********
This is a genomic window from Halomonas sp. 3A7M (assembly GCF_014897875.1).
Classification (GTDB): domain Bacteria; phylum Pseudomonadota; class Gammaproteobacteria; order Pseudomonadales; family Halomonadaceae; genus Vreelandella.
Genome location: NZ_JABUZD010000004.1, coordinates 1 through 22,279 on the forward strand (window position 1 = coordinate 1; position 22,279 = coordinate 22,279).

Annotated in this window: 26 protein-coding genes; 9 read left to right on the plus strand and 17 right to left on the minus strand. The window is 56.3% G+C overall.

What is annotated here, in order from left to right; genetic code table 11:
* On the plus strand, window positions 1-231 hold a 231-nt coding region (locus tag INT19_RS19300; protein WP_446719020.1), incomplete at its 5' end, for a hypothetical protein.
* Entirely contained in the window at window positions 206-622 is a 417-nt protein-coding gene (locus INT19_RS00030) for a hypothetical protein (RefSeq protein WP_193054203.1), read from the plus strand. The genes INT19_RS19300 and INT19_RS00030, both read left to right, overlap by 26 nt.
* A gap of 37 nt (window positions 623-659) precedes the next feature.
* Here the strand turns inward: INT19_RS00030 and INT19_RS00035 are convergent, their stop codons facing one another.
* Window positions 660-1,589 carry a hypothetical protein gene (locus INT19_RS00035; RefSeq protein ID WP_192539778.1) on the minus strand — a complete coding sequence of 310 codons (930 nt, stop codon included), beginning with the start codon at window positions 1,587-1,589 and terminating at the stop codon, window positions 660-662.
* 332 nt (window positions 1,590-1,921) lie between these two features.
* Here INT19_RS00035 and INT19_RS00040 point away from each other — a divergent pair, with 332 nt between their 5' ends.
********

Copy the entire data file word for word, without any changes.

This is a genomic window from Halomonas sp. 3A7M (assembly GCF_014897875.1).
Classification (GTDB): domain Bacteria; phylum Pseudomonadota; class Gammaproteobacteria; order Pseudomonadales; family Halomonadaceae; genus Vreelandella.
Genome location: NZ_JABUZD010000004.1, coordinates 1 through 22,279 on the forward strand (window position 1 = coordinate 1; position 22,279 = coordinate 22,279).

Annotated in this window: 26 protein-coding genes; 9 read left to right on the plus strand and 17 right to left on the minus strand. The window is 56.3% G+C overall.

What is annotated here, in order from left to right; genetic code table 11:
* On the plus strand, window positions 1-231 hold a 231-nt coding region (locus tag INT19_RS19300; protein WP_446719020.1), incomplete at its 5' end, for a hypothetical protein.
* Entirely contained in the window at window positions 206-622 is a 417-nt protein-coding gene (locus INT19_RS00030) for a hypothetical protein (RefSeq protein WP_193054203.1), read from the plus strand. The genes INT19_RS19300 and INT19_RS00030, both read left to right, overlap by 26 nt.
* A gap of 37 nt (window positions 623-659) precedes the next feature.
* Here the strand turns inward: INT19_RS00030 and INT19_RS00035 are convergent, their stop codons facing one another.
* Window positions 660-1,589 carry a hypothetical protein gene (locus INT19_RS00035; RefSeq protein ID WP_192539778.1) on the minus strand — a complete coding sequence of 310 codons (930 nt, stop codon included), beginning with the start codon at window positions 1,587-1,589 and terminating at the stop codon, window positions 660-662.
* 332 nt (window positions 1,590-1,921) lie between these two features.
* Here INT19_RS00035 and INT19_RS00040 point away from each other — a divergent pair, with 332 nt between their 5' ends.